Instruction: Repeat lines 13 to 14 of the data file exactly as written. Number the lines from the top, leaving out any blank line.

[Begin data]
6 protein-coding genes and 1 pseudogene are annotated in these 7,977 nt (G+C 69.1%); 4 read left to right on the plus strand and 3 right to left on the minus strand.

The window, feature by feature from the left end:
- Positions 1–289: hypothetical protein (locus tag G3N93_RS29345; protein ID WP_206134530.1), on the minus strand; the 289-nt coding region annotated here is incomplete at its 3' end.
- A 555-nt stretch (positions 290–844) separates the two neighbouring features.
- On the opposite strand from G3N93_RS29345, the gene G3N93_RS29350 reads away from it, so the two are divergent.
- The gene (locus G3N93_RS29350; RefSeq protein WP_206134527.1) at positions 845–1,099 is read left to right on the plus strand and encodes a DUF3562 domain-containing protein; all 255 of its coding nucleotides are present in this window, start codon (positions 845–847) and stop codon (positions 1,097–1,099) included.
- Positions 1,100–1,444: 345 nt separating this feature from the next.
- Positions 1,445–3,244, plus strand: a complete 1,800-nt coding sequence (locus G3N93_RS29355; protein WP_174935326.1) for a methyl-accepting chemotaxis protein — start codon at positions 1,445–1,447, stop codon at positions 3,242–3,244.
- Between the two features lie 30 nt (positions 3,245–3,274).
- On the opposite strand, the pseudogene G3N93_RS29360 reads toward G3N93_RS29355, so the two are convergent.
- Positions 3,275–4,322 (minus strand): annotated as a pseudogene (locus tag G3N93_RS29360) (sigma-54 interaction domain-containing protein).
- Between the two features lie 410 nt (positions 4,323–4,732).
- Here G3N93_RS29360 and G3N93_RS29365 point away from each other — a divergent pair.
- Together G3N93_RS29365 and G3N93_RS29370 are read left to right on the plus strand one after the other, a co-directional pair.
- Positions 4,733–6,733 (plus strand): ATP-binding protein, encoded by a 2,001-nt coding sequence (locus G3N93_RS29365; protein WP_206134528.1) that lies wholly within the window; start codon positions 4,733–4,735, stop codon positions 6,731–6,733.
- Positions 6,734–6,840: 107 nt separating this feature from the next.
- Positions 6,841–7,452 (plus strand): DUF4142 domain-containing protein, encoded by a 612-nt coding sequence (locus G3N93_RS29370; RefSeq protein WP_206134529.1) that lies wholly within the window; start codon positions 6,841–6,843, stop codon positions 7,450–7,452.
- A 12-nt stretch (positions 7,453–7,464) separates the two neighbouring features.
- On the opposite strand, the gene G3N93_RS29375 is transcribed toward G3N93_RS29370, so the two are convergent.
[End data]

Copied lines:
- Here G3N93_RS29360 and G3N93_RS29365 point away from each other — a divergent pair.
- Together G3N93_RS29365 and G3N93_RS29370 are read left to right on the plus strand one after the other, a co-directional pair.